National YMCA Leader Tells Graduates ‘Times Demand That You Give Back Time, Talent...Treasure’May 16, 2004
SPRINGFIELD, Mass., May 16, 2004 -- At undergraduate ceremonies at Springfield College’s 118th commencement today, Kenneth L. Gladish, national executive director of the YMCA of the USA, told graduates, “In addition to living lives of full potential, of living lives open to the other, of living lives devoted to being trustworthy men and women of integrity, there is one final challenge that your generation faces in particular. That is the challenge of living a life of service. The American experiment...has been built on the voluntary spirit of its people. From the beginning of the Republic, we’ve been reminded of the centrality of voluntary and philanthropic action in America.
“In every place you live, in all of your family work, in all of your religious and cultural and civic lives, your talents are needed outside of the place which pays you a paycheck and provides a living for you and your family. The times demand that, in the midst of all else, that you give back time and talent and treasure; that you become part of that spirit which has animated American life for 200 years,” Gladish said.
Gladish spoke to 6,500 graduates, college officials and guests at the 9:30 a.m. ceremony on Blake Track on the campus. Earlier in the event, he received an honorary doctor of humanics degrees. Springfield College has, historically, awarded honorary degrees to a few outstanding individuals who, by their character and accomplishments, personify the college’s guiding philosophy, humanics. The philosophy emphasizes the dedication of spirit, mind and body for leadership in service to others.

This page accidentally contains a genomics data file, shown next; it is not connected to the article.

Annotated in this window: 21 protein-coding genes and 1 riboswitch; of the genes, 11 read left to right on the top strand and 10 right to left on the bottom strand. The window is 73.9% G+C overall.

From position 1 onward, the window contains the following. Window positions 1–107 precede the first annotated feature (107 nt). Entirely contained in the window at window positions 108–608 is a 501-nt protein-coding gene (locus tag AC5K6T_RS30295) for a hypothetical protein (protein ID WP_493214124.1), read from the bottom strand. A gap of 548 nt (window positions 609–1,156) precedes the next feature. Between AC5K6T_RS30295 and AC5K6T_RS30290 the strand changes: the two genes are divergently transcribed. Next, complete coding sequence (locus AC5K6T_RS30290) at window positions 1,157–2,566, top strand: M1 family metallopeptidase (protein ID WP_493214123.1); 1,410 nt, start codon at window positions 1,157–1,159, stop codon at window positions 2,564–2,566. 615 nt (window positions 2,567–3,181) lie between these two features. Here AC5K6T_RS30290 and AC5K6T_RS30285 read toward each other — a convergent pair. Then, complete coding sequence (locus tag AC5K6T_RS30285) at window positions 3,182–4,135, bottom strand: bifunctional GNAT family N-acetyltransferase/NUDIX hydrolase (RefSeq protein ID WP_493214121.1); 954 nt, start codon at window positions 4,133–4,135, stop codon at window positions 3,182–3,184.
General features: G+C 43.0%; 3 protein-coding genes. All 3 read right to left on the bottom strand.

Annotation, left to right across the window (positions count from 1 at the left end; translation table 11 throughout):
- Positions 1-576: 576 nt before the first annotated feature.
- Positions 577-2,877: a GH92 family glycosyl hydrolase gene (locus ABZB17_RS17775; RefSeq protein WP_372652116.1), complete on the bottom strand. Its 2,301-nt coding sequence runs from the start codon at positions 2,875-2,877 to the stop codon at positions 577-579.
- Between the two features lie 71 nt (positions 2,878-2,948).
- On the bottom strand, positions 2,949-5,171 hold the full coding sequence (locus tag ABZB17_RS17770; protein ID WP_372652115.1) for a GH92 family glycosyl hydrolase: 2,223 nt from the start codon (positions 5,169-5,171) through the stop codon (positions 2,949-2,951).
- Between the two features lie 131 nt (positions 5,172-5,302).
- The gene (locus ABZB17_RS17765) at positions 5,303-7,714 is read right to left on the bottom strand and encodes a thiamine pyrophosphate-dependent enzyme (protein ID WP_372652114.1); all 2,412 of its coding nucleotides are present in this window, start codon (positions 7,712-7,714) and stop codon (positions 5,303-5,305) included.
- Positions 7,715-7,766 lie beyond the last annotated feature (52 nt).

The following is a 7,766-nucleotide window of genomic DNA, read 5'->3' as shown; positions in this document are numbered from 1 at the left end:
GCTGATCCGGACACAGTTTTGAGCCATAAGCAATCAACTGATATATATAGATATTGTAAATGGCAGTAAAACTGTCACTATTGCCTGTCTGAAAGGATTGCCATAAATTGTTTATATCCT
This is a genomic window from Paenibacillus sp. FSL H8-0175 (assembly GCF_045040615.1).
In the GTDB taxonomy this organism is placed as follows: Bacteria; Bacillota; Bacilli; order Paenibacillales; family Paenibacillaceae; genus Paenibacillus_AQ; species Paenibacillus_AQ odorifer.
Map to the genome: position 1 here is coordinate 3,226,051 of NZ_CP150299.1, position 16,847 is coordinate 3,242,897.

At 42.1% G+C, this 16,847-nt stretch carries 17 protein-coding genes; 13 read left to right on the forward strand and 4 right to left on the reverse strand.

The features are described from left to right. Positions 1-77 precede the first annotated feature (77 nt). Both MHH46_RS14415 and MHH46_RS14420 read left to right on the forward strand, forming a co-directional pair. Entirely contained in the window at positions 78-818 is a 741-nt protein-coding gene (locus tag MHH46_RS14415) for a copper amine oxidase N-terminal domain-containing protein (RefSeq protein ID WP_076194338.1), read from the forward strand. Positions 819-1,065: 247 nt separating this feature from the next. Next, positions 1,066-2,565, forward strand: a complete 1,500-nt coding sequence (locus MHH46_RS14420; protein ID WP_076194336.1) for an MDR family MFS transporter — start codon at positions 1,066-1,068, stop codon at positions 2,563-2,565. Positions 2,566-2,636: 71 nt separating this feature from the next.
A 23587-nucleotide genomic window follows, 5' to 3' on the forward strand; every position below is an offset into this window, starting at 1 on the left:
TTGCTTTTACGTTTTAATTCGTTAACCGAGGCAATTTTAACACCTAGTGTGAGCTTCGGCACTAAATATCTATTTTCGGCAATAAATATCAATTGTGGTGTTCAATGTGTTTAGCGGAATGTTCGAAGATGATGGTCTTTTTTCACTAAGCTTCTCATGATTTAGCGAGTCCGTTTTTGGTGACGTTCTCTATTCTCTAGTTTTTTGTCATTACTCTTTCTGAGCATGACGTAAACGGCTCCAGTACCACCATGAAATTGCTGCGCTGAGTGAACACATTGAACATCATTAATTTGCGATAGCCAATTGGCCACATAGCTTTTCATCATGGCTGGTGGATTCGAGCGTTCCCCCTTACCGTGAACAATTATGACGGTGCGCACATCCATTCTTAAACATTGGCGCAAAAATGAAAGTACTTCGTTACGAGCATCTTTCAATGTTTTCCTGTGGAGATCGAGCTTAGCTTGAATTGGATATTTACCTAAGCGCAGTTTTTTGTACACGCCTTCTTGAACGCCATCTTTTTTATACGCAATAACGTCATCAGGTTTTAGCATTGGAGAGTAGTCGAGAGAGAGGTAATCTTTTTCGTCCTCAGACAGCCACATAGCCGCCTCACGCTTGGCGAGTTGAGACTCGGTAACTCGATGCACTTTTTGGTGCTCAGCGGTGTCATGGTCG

At its 118th commencement, Springfield College awarded 630 bachelor’s degrees. In separate ceremonies on the campus yesterday, the college awarded 447 master’s and doctoral degrees, certificates of advanced study, and physician assistant certificates. Faculty, staff and students from Springfield College’s main campus and nine satellite campuses of its School of Human Services around the country participated in commencement events. The college’s 2004 graduates come from 29 states and 10 countries.